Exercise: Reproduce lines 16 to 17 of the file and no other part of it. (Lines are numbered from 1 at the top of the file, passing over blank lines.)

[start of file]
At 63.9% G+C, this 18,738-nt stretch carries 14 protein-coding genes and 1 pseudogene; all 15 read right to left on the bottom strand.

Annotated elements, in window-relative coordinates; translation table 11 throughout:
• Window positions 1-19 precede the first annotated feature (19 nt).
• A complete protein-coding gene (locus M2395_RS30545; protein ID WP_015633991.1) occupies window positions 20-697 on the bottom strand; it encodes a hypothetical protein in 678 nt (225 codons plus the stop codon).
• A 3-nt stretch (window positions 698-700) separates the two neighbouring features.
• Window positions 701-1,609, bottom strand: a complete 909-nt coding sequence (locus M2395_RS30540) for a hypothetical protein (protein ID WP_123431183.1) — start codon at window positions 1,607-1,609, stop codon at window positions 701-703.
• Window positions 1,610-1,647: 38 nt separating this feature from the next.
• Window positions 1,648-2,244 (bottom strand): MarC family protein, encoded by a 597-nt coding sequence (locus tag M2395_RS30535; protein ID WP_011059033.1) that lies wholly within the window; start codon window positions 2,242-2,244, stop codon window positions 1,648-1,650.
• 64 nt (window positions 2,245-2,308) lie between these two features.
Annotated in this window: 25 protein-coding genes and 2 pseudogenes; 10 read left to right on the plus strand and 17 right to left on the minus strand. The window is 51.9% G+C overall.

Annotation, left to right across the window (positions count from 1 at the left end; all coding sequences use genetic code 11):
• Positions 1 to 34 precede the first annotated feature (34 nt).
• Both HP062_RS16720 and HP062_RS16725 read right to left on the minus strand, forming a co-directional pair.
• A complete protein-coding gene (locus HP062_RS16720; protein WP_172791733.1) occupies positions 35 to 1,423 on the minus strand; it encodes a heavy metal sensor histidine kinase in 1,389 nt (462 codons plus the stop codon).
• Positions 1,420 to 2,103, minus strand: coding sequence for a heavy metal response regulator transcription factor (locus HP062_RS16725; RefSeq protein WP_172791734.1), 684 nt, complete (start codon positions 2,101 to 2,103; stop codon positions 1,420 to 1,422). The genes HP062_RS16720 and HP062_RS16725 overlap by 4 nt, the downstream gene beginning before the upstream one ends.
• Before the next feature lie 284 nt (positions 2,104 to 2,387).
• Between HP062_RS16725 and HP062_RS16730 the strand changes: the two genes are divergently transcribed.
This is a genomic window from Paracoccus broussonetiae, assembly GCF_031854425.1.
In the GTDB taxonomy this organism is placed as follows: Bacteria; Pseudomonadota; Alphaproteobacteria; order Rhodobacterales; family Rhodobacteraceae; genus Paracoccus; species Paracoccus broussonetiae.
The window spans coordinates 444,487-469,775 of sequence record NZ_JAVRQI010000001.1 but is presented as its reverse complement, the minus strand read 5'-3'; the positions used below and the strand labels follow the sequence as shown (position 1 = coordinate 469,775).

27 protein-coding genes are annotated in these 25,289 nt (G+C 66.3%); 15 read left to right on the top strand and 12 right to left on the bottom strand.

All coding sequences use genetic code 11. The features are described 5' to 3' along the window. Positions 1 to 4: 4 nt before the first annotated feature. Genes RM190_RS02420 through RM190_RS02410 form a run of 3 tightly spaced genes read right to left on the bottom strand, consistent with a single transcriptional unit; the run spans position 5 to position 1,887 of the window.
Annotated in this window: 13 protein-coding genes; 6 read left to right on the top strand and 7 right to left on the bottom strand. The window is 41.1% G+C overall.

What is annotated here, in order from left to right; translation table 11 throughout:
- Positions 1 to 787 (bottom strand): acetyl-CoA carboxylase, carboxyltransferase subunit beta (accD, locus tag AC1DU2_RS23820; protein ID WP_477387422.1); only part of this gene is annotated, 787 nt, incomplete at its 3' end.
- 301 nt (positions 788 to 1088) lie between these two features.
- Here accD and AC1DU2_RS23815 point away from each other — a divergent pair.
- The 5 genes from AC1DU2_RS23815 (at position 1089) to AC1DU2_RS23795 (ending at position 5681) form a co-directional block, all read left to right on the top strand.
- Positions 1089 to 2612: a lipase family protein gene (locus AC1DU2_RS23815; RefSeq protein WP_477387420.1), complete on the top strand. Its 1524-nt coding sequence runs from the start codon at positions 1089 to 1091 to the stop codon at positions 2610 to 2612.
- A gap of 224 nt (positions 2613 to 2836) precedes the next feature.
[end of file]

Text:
• Before the next feature lie 284 nt (positions 2,104 to 2,387).
• Between HP062_RS16725 and HP062_RS16730 the strand changes: the two genes are divergently transcribed.